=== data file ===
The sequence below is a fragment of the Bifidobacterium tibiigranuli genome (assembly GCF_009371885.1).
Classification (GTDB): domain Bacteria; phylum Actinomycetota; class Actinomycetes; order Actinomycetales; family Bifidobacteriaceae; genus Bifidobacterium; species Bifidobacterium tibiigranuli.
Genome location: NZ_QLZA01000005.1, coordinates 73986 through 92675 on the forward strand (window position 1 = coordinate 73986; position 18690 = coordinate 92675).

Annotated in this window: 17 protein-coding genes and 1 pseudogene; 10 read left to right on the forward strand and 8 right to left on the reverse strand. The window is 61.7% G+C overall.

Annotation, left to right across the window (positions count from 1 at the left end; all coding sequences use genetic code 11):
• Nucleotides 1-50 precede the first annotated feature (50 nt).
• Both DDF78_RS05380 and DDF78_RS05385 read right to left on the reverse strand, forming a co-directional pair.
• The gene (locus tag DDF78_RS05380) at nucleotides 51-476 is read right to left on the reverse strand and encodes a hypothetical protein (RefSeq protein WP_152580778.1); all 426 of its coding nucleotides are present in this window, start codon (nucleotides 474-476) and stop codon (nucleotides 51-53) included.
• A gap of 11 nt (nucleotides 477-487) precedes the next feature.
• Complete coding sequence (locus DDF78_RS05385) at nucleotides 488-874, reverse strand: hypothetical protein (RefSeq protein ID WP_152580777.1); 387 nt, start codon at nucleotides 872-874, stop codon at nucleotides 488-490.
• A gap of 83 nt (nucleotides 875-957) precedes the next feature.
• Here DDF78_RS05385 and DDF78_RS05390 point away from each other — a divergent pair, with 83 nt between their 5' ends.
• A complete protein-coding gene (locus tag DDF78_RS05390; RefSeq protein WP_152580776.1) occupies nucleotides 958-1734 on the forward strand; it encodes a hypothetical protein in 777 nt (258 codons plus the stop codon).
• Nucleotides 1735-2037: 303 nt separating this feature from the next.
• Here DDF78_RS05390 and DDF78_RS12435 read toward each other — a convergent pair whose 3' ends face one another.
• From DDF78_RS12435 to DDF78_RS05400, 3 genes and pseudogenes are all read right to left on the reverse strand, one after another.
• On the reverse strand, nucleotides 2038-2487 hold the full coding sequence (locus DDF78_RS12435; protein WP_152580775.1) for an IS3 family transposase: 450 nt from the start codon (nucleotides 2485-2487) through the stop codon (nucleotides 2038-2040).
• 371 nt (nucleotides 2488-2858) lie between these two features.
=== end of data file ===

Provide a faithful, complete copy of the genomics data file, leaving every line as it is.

The sequence below is a fragment of the Bifidobacterium tibiigranuli genome (assembly GCF_009371885.1).
Classification (GTDB): domain Bacteria; phylum Actinomycetota; class Actinomycetes; order Actinomycetales; family Bifidobacteriaceae; genus Bifidobacterium; species Bifidobacterium tibiigranuli.
Genome location: NZ_QLZA01000005.1, coordinates 73986 through 92675 on the forward strand (window position 1 = coordinate 73986; position 18690 = coordinate 92675).

Annotated in this window: 17 protein-coding genes and 1 pseudogene; 10 read left to right on the forward strand and 8 right to left on the reverse strand. The window is 61.7% G+C overall.

Annotation, left to right across the window (positions count from 1 at the left end; all coding sequences use genetic code 11):
• Nucleotides 1-50 precede the first annotated feature (50 nt).
• Both DDF78_RS05380 and DDF78_RS05385 read right to left on the reverse strand, forming a co-directional pair.
• The gene (locus tag DDF78_RS05380) at nucleotides 51-476 is read right to left on the reverse strand and encodes a hypothetical protein (RefSeq protein WP_152580778.1); all 426 of its coding nucleotides are present in this window, start codon (nucleotides 474-476) and stop codon (nucleotides 51-53) included.
• A gap of 11 nt (nucleotides 477-487) precedes the next feature.
• Complete coding sequence (locus DDF78_RS05385) at nucleotides 488-874, reverse strand: hypothetical protein (RefSeq protein ID WP_152580777.1); 387 nt, start codon at nucleotides 872-874, stop codon at nucleotides 488-490.
• A gap of 83 nt (nucleotides 875-957) precedes the next feature.
• Here DDF78_RS05385 and DDF78_RS05390 point away from each other — a divergent pair, with 83 nt between their 5' ends.
• A complete protein-coding gene (locus tag DDF78_RS05390; RefSeq protein WP_152580776.1) occupies nucleotides 958-1734 on the forward strand; it encodes a hypothetical protein in 777 nt (258 codons plus the stop codon).
• Nucleotides 1735-2037: 303 nt separating this feature from the next.
• Here DDF78_RS05390 and DDF78_RS12435 read toward each other — a convergent pair whose 3' ends face one another.
• From DDF78_RS12435 to DDF78_RS05400, 3 genes and pseudogenes are all read right to left on the reverse strand, one after another.
• On the reverse strand, nucleotides 2038-2487 hold the full coding sequence (locus DDF78_RS12435; protein WP_152580775.1) for an IS3 family transposase: 450 nt from the start codon (nucleotides 2485-2487) through the stop codon (nucleotides 2038-2040).
• 371 nt (nucleotides 2488-2858) lie between these two features.